It seems today that every enterprise solution has been relabeled as a “cloud solution” in order to fit today’s version of buzzword bingo. This leads to some level of confusion as to what a “cloud” really is, and what we mean when we talk about public clouds, private clouds, and hybrid clouds.
Cloud Infrastructure Basics
To address this question, we need to emphasize the difference between the cloud and traditional IT services. Cloud solutions typically refer to the use of public internet connectivity to make business processing power & storage available wherever it's needed. For example, instead of a customer relationship management (CRM) database being run and managed on servers in an internal datacenter, this application is hosted on someone else’s datacenter and connected to through the internet.
The Public Cloud
The biggest, most well-known cloud service providers offer public cloud services. Microsoft Azure and Amazon AWS are two of the biggest names in the public cloud market. Public cloud providers offer managed, decentralized IT services to their clients through an online portal.
In return for maintaining a data center and renting out its data processing power, businesses and organizations gain access to a reliable data infrastructure with no up-front equipment costs.
Benefits to the public cloud include:
- Cost-Effective: Public cloud clients generally pay a strict monthly rate for using the cloud, which makes it a very easy budget item so long as they avoid hidden fees and charges.
- Easy to Scale: Growth is easy to accommodate in a public cloud environment. Clients can adapt their subscription on an as-needed basis.
Drawbacks to the public cloud include:
- Inflexibility: Since the client is not in control of its own IT resources, there is little room for data processing flexibility. If the services your public cloud provider offers don't fit your needs exactly, you might need to make compromises.
- Security concerns: By delegating all of your data processing power to a third-party, you expose your data to risk. Although public cloud providers spend a great deal of resources on maintaining security, they can't always adhere to enterprise data security needs, especially in sensitive industries or fields.
The Private Cloud
An enterprise that already has its own equipment can implement a private cloud solution. In this case, existing infrastructure resources are decentralized and made available to the organization's employees, partners, and customers. This lets the organization retain a great degree of control, but it also forces it to assume responsibility for maintaining the equipment.
Even if a company has its own data center, it may find that the ongoing costs of maintaining a private cloud outweigh the benefits over time. Servers eventually need to be replaced, cybersecurity becomes increasingly complex, and organization growth needs to be accommodated continuously.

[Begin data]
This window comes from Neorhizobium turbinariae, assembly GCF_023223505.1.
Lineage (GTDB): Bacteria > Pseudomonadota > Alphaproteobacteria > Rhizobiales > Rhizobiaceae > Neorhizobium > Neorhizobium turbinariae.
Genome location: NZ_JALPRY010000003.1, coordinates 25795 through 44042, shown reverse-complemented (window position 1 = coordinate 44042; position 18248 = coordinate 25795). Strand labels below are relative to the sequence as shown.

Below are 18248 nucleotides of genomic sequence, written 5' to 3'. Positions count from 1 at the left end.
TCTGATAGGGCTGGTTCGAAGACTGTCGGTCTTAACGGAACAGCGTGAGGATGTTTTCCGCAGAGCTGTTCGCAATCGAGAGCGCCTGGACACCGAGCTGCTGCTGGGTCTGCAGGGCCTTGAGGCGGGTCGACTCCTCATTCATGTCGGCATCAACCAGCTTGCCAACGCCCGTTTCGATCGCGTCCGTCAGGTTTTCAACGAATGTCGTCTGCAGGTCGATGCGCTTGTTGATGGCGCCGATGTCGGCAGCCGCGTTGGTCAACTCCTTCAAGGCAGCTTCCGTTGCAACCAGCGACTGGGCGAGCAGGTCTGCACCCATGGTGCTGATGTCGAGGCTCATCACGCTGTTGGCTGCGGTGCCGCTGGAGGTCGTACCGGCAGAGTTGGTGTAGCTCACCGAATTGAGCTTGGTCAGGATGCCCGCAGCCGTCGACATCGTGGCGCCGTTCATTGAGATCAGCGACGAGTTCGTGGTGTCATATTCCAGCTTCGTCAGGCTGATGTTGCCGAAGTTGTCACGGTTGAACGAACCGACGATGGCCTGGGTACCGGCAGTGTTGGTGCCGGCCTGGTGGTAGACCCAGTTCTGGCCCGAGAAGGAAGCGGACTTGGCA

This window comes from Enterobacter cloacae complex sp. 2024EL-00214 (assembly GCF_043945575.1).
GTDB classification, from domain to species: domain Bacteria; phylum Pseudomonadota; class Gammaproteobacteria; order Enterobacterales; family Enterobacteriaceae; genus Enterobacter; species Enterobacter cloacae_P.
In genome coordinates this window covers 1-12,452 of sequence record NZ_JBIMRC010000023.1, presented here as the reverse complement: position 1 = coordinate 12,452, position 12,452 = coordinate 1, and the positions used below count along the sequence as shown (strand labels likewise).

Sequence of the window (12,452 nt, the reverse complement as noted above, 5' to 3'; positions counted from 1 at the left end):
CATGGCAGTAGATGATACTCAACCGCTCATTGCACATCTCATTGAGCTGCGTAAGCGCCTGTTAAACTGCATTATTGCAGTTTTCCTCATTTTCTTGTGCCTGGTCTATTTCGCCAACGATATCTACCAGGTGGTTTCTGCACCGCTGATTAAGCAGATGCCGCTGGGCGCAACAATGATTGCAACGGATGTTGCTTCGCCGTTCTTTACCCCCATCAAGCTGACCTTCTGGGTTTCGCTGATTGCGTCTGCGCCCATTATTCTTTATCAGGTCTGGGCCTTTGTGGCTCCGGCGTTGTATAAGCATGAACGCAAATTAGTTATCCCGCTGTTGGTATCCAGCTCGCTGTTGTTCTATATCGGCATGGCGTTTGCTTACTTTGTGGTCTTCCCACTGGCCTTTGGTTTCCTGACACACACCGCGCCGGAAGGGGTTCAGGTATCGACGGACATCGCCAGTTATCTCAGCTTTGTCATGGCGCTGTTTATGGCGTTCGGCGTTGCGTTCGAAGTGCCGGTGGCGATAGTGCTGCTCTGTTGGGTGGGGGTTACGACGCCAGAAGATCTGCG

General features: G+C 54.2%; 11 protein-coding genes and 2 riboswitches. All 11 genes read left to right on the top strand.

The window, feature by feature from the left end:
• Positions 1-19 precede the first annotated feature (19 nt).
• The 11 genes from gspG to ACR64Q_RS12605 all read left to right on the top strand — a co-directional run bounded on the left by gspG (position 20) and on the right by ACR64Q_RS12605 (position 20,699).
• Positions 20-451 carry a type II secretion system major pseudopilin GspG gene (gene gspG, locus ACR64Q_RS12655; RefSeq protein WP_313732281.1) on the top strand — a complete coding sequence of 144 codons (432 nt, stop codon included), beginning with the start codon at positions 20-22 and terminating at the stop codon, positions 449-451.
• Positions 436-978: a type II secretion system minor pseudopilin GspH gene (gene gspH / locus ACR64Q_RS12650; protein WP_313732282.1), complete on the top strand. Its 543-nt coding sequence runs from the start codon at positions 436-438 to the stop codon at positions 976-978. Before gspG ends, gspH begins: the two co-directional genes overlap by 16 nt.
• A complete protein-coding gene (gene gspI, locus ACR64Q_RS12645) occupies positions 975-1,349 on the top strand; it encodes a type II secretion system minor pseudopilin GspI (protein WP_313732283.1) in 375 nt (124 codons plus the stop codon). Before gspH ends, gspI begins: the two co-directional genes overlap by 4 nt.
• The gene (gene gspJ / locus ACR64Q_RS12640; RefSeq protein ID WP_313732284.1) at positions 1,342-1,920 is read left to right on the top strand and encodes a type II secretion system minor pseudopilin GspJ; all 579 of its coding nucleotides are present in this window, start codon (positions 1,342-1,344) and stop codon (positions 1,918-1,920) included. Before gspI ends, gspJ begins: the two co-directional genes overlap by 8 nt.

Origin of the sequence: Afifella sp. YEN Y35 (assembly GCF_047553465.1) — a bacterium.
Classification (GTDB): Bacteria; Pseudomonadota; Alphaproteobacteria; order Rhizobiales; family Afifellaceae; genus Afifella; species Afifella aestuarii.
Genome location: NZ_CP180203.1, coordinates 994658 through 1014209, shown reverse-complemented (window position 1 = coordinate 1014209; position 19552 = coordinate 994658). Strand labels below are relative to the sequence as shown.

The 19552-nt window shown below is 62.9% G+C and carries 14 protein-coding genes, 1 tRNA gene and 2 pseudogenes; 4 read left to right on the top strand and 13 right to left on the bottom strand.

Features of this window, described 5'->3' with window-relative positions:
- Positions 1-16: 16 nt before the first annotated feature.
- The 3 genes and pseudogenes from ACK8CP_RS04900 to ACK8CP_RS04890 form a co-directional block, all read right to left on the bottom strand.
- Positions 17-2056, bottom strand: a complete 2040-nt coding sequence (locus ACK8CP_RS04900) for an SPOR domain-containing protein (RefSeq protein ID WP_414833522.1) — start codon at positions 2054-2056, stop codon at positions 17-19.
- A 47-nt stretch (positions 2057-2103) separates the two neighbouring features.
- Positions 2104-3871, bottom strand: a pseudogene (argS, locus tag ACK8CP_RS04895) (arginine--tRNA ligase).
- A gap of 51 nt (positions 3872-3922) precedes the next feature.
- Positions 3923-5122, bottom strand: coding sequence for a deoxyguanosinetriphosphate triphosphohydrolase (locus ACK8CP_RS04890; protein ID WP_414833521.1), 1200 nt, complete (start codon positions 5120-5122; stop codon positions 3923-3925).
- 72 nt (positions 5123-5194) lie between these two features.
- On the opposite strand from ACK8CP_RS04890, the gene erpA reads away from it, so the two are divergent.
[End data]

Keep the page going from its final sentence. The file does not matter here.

The benefits of private cloud solutions are:
- Control: Enterprises with their own private cloud solutions have total control over the way they use their equipment. They are guaranteed against data loss and hidden network inasmuch as they are capable of maintaining the equipment they own properly.
- Internal Flexibility: Private clouds are more flexible than their public counterparts. Internally, the enterprise has full control over how its various departments, partners, and clients use data – but it is not always easy to scale this flexibility to accommodate growth.
The drawbacks to private cloud solutions include:
- Up-Front Costs: Creating your own private cloud infrastructure is an expensive process. Significant hardware costs combined with equipment maintenance can overwhelm IT budgets in the short-term.
- Dependence on Personnel: Private cloud infrastructure is complex to create and implement. Enterprises who take on this responsibility tend to become disproportionately dependent on the architects of their system.
The Hybrid Cloud
For most organizations and institutions, the hybrid cloud offers a best-of-both-worlds solution for addressing information technology needs. In a hybrid cloud environment, core business processes are delegated to the private cloud while public cloud services take on the brunt of the organization's most resource-intensive tasks.
By keeping the most sensitive data and processes safely in an on-premises system, enterprises can keep their data secure while remaining well-positioned for eventual growth through the public cloud.
Hybrid cloud systems have the ability to automatically transition processes between the private and public cloud. Called cloud-bursting, this generates the greatest degree of efficiency when dealing with periods of peak usage.
There is no need for an organization to keep all of its business processes in a public cloud environment, nor to go through the costly and time-consuming process of implementing a private cloud. A hybrid cloud solution puts the most sensitive data in the safest place and puts the public cloud in charge of less critical day-to-day processing tasks.
Through the use of virtualization, enterprises can use the security and robustness of a private cloud solution while remaining flexible and easily scalable. As more enterprises and institutions adopt this approach, it will become an increasingly visible element of modern IT strategy worldwide.